Bruce’s first owner, Jo, had a baby and worried about his aggressive, protective instincts, so they looked for a new home for him. In April she wrote to Rob, “It was the hardest thing I had to do. I miss him every day and think of him always.” She also wrote that he loved to be rubbed under his collar and have his ears rubbed too. Her letter made getting to know Bruce so much easier.

My first afternoon in Alvechurch, I went with Rob and Bruce to The Meadows—playing fields and a park in the village—and Bruce’s favourite place. There, after carefully scanning the horizon for other dogs, Rob let him off the leash. 40 pounds of power in a compact muscular body rocketed after a huge stick, running with it, shaking it and hanging from it as Rob lifted it in the air. I wore myself out chasing after him and the stick. His energy is boundless.

The next day I offered to take Bruce for a walk on my own. Rob was grateful. He has back and foot problems and can only take him for short walks. Rob told me to be careful—that Bruce is a darter—after birds, other dogs, anything that attracts his attention. He also warned me to be careful of other dogs, especially if they are loose.

Every walk begins with a valiant attempt by Bruce to head for The Meadows. He is like a child, longing for the freedom of running free and until all hope is lost, his feet try to scamper in that direction even if we are going the opposite way.

We have walked miles together in my first week here and it has been a daily adventure. Britain is a nation of dog lovers and dogs and their owners are out and about everywhere at all times of the day. Bruce’s auto-responder is set to “fight,” an inbred trait that has yet to be tempered with training. I am used to having 80 pounds of sunshine bounding along by my side. I am getting used to 40 pounds of solid muscle pulling in the opposite direction or suddenly and without warning, attempting a “dart!”

Without him I would just be walking the roads of the village. With Bruce I can cover hills and trails, country roads and canal banks in perfect safety.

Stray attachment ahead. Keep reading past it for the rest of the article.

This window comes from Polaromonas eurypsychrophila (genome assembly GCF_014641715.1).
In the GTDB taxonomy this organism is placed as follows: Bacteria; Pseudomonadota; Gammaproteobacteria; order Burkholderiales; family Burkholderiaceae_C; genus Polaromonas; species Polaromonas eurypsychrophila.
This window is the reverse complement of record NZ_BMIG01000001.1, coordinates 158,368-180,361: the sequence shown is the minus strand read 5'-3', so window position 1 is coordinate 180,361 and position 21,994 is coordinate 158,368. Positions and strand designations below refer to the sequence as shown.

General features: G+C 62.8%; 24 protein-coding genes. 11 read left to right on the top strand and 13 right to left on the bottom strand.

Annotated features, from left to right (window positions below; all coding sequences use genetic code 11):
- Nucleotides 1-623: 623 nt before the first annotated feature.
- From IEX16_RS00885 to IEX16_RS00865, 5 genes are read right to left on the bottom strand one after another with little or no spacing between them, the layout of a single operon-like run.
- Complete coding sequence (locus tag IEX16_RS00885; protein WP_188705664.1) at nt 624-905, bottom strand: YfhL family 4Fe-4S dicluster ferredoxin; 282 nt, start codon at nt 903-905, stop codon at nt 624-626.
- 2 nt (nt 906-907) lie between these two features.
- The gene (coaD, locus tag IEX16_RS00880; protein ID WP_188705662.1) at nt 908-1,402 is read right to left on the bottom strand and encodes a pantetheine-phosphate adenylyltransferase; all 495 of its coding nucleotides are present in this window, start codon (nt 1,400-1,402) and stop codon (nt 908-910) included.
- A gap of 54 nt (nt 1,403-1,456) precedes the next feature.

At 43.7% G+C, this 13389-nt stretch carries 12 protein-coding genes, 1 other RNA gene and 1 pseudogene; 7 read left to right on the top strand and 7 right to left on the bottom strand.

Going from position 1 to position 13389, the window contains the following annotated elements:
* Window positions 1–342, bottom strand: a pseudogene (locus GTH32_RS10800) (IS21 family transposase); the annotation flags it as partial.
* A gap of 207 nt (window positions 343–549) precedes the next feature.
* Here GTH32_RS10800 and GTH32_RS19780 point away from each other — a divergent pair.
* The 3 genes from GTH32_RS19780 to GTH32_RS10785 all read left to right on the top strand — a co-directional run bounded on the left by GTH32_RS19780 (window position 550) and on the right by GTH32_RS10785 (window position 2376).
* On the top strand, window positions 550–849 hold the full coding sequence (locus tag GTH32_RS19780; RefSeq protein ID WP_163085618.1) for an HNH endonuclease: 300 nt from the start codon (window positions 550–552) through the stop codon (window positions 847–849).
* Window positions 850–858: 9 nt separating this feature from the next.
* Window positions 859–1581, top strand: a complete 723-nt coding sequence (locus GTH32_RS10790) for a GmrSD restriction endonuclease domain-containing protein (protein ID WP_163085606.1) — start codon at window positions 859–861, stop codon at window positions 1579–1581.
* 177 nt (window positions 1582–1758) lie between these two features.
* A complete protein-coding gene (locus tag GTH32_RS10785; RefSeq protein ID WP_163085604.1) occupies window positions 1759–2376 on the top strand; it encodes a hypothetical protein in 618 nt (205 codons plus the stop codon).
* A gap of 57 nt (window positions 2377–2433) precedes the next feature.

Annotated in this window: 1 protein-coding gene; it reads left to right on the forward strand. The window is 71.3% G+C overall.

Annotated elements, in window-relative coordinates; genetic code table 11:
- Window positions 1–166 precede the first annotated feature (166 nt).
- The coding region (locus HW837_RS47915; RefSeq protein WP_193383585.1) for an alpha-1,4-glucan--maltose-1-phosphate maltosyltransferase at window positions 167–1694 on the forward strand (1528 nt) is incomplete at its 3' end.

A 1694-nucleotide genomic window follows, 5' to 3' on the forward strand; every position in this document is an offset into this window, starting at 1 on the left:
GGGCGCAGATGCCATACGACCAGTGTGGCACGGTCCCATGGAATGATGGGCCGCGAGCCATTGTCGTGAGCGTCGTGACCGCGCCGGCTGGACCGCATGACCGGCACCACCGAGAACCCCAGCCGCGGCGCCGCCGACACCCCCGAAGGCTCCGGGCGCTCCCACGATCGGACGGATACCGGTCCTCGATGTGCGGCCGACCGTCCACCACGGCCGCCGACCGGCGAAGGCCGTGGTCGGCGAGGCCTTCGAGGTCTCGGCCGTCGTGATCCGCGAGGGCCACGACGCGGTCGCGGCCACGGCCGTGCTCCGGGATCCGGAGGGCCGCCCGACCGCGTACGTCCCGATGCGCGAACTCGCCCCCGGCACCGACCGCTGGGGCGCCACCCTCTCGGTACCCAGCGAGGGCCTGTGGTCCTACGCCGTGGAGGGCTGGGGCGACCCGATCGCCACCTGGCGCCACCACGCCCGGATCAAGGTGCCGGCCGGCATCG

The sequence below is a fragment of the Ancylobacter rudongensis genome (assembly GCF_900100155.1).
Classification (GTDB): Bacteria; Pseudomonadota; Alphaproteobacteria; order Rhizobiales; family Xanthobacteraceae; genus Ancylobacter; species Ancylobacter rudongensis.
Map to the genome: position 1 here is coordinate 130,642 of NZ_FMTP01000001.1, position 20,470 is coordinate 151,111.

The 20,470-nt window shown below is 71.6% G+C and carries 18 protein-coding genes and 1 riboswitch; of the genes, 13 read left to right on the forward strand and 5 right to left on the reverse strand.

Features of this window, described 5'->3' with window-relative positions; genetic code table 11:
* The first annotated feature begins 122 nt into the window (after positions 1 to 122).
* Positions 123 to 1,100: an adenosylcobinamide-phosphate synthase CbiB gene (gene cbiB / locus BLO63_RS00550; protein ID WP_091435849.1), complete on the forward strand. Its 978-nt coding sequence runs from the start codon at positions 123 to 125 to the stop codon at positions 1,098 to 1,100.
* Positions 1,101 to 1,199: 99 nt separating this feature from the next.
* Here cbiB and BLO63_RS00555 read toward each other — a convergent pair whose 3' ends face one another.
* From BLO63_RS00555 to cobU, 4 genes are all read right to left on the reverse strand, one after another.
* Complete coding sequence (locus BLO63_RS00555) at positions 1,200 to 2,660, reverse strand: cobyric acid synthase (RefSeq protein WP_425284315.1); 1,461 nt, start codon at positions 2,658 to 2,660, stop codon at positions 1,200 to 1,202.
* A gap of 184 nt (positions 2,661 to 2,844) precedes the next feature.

He grunts and snuffles his pleasure as he strains forward into the walk, soft ears folding back over his big head as he trots. And he seems to know to wait, when I want to stop to take a photograph.

This afternoon on the way home he suddenly began to snap, snarl and lunge. Across the road was a white haired man in glasses with a little white Scottie dog. I stopped, holding tightly to Bruce, ready to wait for him to cross and go on ahead, but he shouted, “No, you go first.” As I went to move forward, Bruce leaped ahead and I lost my balance, falling into the road, first on my knee with a sickening bump and then my rear end.
“Are you okay?” shouted Scottie man.

“Yes,” I shouted back, trying to assume some semblance of dignity. I wasn’t okay though, I was shaken, bruised, and my knee was skinned. But I limped home determined to look up “training Staffords” on the internet.

We have a week left. Can I become the Alpha dog?

Tuesday, May 11, 2010

By Belinda

It is one of my Mornings at Mum’s. The early morning is quiet; thinking and praying time, of course with the requisite cup of fresh brewed, delicious, black coffee.

From where I sit, by the window, my eye travels over a hawthorn covered stone wall; a patch of grass; two gray green, weathered wooden fences, between the roofs of two bungalows, to a bedroom window in a white house. The house was Mum and Dad’s last home together and the bedroom was Dad’s. It was from that room he was taken by paramedics, in December 2002, suffering with the pneumonia from which he never recovered.

“Relationship—with God and with people—nothing else matters:” that was the last wisdom that Paul’s dad, a pastor who cared passionately about doctrine, shared with him just before he died in 1986.

In comparison to relationship, some of what had seemed so important; wasn’t. It was all very simple in the end.

Both of our fathers struggled with relationships, in different ways. I think of that now as I look at that curtained bedroom window. The hurts of life damage our ability to relate. We try to heal the hurt with things that soothe and numb the pain; things that ultimately steal and kill.

Drugs; alcohol; food; shopping; the internet; ministry; approval, etc., take space in our lives that relationship with God, family and friends were meant to fill. Sometimes it takes a lifetime to learn this and some never do. Even knowing  it, it is easy to forget and gravitate to old patterns.

Replacements for God have a sting in their tail. They rob us of health; eat up the prime years of youth and productivity; tear down relationships and lay waste to lives. At their best they are second best.

If it is true that relationship matters above all else, then the neglect and perversion of relationship may be the root sin from which all others flow. For we were created to love and enjoy God and one another.

Yet, wounded as we are, God will bind up our brokeness if we only give it to him.

And this is our hope when we turn to him...

Isaiah 44:22 (New Living Translation
22 I have swept away your sins like a cloud.
I have scattered your offenses like the morning mist.
Oh, return to me,
for I have paid the price to set you free.”

Joel 2:23-25 (New International Version)
23 Be glad, O people of Zion,
rejoice in the LORD your God,
for he has given you
the autumn rains in righteousness. 
He sends you abundant showers,
both autumn and spring rains, as before.
24 The threshing floors will be filled with grain;
the vats will overflow with new wine and oil.